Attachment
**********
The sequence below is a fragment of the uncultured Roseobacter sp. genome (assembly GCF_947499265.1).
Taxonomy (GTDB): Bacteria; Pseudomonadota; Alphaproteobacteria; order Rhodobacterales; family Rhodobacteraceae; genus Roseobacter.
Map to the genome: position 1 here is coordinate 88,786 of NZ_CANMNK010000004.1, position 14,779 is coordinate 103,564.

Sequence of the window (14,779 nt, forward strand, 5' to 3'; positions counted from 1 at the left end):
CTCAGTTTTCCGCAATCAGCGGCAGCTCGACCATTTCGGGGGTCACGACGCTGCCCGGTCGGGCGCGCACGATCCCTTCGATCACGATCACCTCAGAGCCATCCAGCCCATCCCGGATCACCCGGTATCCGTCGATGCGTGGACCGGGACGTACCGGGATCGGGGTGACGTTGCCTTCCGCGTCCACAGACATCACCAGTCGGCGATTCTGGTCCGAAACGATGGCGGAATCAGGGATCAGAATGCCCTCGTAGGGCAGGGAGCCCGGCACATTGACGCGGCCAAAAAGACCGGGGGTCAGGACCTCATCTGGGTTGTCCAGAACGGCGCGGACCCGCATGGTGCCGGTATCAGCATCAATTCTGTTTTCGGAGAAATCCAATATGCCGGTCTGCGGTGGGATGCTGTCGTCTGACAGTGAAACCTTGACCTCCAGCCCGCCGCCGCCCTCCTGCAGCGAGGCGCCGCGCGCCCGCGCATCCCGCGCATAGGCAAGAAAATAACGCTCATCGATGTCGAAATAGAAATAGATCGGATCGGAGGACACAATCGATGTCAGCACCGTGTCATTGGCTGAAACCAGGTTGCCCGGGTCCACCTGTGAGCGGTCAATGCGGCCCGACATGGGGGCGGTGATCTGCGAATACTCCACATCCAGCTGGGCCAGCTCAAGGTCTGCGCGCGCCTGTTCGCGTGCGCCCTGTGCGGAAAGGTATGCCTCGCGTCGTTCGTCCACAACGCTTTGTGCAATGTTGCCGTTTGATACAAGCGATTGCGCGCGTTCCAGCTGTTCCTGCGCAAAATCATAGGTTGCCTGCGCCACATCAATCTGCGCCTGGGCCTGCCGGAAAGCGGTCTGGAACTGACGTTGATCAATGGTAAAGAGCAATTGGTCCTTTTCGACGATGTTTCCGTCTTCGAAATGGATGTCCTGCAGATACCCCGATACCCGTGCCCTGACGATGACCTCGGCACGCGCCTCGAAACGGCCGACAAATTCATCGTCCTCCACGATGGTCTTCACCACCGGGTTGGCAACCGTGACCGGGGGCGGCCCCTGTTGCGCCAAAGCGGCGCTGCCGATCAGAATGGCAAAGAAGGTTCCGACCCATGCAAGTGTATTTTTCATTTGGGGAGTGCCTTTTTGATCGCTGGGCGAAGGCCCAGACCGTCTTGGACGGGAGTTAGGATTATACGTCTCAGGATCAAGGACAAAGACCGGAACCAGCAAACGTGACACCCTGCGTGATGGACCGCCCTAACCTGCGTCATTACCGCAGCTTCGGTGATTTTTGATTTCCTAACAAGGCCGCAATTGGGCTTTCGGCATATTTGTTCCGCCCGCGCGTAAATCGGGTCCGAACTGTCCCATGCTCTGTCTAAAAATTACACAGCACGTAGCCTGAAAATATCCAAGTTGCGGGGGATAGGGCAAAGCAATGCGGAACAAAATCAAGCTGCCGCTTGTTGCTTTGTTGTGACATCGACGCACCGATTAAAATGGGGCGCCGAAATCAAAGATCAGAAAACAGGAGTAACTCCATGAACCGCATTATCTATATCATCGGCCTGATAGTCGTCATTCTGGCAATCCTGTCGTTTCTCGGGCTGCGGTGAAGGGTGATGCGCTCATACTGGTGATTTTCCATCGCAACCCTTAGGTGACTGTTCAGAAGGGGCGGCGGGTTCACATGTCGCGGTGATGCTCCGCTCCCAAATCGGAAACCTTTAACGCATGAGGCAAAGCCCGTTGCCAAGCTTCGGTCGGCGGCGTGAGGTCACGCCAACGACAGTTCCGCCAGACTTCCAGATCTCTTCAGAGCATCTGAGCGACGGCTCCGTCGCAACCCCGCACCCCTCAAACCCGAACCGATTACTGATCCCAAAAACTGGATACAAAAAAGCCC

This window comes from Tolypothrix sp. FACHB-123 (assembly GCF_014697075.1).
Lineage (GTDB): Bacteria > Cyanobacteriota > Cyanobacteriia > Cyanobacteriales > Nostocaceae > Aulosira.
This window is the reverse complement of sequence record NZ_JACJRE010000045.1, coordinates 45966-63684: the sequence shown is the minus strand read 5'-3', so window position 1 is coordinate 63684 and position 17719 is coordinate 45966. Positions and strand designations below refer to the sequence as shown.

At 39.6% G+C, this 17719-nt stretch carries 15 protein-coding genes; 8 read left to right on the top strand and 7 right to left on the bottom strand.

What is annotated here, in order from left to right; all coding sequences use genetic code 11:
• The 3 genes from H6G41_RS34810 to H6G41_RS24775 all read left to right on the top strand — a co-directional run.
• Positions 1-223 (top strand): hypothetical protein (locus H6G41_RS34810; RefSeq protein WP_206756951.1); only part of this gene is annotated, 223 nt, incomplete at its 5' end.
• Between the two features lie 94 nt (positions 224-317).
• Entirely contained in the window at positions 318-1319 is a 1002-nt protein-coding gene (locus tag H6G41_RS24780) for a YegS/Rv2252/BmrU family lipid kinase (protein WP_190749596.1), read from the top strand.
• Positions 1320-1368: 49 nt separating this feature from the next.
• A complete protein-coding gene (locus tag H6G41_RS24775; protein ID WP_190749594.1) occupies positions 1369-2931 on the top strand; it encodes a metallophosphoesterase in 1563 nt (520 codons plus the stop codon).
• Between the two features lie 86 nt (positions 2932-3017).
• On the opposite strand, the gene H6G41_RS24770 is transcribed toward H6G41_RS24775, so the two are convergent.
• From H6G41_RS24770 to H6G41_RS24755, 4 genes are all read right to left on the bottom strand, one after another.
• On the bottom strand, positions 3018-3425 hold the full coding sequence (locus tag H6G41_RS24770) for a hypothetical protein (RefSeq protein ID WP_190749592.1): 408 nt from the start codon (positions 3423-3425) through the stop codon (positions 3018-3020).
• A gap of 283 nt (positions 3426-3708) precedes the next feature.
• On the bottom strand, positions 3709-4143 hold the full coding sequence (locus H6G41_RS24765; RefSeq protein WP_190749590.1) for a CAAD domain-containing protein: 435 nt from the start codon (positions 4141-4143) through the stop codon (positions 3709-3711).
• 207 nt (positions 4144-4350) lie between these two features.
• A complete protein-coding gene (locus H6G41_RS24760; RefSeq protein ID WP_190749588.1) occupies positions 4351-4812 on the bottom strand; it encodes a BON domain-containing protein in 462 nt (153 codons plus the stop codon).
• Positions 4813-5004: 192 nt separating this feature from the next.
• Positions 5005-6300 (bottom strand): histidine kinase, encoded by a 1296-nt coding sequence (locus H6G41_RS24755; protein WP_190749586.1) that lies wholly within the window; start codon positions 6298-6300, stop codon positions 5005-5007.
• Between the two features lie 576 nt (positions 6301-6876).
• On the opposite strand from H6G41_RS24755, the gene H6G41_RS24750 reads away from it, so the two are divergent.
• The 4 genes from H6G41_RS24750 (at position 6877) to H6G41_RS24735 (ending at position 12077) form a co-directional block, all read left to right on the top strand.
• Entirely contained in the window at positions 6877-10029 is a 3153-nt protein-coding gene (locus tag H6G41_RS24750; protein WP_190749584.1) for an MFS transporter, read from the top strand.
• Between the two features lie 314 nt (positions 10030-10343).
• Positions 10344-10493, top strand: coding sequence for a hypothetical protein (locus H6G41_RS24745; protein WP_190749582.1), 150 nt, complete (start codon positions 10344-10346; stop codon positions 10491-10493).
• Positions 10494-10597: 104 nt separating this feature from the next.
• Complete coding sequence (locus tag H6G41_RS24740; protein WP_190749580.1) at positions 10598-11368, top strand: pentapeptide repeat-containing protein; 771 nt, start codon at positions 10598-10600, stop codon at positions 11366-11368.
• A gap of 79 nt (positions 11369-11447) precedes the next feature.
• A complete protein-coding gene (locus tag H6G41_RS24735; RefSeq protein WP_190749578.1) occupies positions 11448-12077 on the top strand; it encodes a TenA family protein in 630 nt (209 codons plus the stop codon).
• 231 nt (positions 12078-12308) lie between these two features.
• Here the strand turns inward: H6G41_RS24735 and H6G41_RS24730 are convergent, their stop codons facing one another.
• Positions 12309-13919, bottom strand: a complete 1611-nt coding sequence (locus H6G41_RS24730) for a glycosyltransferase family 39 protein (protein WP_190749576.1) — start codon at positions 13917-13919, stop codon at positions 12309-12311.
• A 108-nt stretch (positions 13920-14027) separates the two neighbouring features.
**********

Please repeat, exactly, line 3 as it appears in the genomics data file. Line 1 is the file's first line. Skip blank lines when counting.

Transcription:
Map to the genome: position 1 here is coordinate 88,786 of NZ_CANMNK010000004.1, position 14,779 is coordinate 103,564.